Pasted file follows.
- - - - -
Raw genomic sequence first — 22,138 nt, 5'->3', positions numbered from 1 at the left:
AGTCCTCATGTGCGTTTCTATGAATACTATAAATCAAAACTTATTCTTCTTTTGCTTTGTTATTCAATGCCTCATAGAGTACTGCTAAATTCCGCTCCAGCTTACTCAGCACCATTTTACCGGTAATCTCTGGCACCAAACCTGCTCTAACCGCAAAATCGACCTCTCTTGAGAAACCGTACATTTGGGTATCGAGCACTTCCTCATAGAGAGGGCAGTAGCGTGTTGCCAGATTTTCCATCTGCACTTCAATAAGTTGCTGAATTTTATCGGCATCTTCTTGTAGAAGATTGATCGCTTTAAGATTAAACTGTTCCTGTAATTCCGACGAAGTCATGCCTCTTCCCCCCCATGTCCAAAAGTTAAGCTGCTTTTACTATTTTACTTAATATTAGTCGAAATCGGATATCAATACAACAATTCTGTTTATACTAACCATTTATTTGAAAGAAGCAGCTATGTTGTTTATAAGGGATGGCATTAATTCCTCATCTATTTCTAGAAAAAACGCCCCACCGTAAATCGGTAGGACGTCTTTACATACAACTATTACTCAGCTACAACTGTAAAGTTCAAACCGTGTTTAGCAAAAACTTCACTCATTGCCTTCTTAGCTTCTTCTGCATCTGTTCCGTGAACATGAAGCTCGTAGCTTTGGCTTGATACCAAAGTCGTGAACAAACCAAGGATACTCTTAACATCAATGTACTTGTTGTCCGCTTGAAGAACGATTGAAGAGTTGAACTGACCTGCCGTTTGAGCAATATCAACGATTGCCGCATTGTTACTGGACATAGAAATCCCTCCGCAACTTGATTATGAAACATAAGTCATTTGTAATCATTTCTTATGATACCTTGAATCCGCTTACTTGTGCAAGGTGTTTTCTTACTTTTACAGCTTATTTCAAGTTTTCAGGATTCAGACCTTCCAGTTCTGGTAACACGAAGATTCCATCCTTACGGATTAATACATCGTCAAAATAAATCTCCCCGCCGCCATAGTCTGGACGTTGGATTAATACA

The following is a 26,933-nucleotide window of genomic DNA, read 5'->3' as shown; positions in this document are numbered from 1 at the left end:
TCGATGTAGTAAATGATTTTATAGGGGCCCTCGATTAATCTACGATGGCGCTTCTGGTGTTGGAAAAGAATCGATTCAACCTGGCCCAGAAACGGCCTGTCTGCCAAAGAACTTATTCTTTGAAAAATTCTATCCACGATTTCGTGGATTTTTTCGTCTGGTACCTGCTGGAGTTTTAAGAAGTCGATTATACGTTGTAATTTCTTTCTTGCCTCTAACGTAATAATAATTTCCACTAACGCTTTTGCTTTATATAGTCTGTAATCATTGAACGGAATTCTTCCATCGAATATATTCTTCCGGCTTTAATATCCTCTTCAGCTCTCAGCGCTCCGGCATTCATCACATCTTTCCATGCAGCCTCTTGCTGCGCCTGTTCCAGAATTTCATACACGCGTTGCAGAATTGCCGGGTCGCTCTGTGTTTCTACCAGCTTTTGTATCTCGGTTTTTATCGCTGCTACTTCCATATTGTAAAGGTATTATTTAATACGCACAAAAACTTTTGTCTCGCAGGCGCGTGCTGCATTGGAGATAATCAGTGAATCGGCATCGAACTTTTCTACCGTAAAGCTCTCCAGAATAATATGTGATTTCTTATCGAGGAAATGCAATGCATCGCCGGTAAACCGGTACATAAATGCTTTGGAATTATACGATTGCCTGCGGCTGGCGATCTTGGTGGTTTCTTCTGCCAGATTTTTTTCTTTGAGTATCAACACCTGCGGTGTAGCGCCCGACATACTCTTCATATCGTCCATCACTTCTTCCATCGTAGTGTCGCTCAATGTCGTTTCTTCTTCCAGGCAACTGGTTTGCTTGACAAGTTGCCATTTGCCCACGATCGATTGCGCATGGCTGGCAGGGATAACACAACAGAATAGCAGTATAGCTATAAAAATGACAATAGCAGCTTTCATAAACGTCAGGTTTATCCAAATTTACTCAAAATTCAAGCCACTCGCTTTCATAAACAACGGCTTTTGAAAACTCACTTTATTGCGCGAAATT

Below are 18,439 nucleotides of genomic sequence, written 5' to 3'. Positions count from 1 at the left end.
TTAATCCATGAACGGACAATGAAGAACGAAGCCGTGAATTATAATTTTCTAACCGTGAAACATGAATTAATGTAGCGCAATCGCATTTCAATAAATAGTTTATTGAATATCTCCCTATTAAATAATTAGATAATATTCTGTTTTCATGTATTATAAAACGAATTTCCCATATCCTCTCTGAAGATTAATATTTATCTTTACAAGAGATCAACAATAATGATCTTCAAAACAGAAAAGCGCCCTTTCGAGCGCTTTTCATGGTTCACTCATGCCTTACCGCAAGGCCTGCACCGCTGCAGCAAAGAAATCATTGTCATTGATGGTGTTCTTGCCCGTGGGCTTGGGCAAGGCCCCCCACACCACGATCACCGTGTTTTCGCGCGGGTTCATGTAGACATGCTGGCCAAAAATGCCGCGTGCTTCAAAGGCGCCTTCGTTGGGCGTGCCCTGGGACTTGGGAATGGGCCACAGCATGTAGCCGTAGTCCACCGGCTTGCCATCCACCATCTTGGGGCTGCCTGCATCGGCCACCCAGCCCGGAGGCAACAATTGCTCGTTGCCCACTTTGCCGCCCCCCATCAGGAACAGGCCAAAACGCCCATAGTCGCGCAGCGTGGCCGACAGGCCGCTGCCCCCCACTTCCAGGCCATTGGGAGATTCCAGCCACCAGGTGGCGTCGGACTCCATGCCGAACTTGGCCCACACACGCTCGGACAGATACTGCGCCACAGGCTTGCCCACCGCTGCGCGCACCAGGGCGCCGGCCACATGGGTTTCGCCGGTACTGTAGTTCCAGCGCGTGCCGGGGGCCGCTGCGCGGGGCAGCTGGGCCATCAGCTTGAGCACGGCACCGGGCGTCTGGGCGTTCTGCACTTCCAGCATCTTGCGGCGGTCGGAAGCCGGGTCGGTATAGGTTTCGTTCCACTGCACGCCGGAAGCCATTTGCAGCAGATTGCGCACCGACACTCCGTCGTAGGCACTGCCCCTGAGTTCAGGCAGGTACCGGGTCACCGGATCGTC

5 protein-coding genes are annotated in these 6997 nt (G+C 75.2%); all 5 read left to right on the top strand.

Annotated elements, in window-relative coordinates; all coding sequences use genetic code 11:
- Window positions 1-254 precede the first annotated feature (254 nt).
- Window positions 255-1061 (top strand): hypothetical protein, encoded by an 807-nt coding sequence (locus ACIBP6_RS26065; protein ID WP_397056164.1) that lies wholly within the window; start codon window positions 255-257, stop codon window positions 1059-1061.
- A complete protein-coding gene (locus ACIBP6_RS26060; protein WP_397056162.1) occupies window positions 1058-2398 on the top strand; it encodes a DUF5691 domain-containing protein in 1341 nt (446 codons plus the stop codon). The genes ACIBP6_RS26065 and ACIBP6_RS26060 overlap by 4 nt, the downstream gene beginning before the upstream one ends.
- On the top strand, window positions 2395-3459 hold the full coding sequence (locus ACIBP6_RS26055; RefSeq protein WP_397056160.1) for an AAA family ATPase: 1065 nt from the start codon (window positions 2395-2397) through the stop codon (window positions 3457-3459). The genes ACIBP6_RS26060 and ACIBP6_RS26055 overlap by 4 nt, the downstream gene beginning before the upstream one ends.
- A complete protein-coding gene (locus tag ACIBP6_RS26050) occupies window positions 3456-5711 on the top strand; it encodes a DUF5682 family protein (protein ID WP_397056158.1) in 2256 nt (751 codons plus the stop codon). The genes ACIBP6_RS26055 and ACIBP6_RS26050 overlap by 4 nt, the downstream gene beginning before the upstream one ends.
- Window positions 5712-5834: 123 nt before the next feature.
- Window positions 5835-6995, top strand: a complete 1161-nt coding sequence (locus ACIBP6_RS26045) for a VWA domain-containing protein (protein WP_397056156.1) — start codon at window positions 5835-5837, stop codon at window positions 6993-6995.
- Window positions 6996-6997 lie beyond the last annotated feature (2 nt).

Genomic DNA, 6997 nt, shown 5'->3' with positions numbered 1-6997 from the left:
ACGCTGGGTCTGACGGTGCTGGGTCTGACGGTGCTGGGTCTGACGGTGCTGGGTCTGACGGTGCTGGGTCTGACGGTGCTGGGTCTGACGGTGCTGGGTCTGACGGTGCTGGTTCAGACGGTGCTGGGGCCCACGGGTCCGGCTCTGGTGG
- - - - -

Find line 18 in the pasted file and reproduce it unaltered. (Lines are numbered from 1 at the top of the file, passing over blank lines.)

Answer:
ACGCTGGGTCTGACGGTGCTGGGTCTGACGGTGCTGGGTCTGACGGTGCTGGGTCTGACGGTGCTGGGTCTGACGGTGCTGGGTCTGACGGTGCTGGGTCTGACGGTGCTGGTTCAGACGGTGCTGGGGCCCACGGGTCCGGCTCTGGTGG